JustResearch No. 14
Message from the Director of the Policy Centre for Victim Issues
The theme of this year's National Victims of Crime Awareness Week is "It's Time to Listen." To mark the week, I am pleased to introduce this special issue of JustResearch, dedicated to victims of crime research. Research is one way to incorporate victims' voices on many issues in the criminal justice system.
The Victims of Crime Initiative (VCI) is the response of the Department of Justice Canada to the Standing Committee of Justice and Human Rights Report Victims' Rights - A Voice Not a Veto. Established informally in late 1999, with funds provided in 2000, the Initiative was initially given a five-year mandate, which was renewed for another five years in December 2004. The Policy Centre for Victim Issues (PCVI) was established to fulfill this mandate.
The overall objective of the VCI is to improve the experience of victims of crime in the criminal justice system by:
- ensuring victims and their families are aware of their role in the criminal justice system and the services and assistance available to support them;
- enhancing the capacity of the Department of Justice to develop policy, legislation, and other initiatives that take into consideration the perspectives of victims (act as a "victim's lens");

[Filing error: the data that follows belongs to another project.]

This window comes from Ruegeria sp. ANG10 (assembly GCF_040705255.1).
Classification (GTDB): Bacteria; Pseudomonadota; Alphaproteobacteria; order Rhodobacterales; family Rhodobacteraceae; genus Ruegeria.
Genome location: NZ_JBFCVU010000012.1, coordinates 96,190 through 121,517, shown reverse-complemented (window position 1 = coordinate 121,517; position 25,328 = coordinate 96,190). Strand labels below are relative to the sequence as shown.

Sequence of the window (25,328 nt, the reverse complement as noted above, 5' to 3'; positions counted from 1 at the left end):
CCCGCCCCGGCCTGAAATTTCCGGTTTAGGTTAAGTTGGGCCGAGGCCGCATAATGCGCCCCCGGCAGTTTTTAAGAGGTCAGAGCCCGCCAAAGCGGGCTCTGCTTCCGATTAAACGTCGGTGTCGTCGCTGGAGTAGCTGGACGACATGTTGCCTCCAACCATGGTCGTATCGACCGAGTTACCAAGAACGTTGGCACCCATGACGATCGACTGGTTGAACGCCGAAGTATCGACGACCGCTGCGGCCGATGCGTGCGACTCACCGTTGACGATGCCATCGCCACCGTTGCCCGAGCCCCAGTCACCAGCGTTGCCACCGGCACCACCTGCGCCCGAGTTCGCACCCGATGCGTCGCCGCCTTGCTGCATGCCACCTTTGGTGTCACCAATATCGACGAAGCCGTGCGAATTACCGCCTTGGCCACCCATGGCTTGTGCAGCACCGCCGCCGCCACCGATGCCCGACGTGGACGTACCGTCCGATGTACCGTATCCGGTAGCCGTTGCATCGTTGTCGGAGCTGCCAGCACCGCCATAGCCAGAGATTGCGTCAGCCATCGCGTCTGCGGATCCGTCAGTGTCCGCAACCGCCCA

- increasing the awareness of criminal justice personnel, allied professionals, and the public about the needs of victims of crime, legislative provisions designed to protect them, and the services available to support them; and
- developing and disseminating information about effective approaches both within Canada and internationally to respond to the needs of victims of crime (become a centre of expertise).
At PCVI, we are proud of the progress that has been made towards achieving these objectives. At the same time, we are cognizant that much more needs to be done.
Policy research is an integral part of the Victims of Crime Initiative.It has been demonstrated that research informs and bridges the gap between the questions and issues faced by the Department of Justice, the Department's decision-making processes for developing legislation, policy, and programs, and the current and future needs of the Government of Canada and its responsibilities to the Canadian public. Supporting and undertaking research enables us to identify and explore issues of concern for victims and their families, victim service providers and other criminal justice professionals and to identify gaps and areas where more work is required.
In Canada, the body of research on victim issues is growing, but there remains much data to be collected to further our understanding of criminal justice processes, expectations, perceptions and needs. This special issue of JustResearch highlights some of the advances that have been made for victims within the criminal justice system.
Director and A/Senior General Counsel
Policy Centre for Victim Issues
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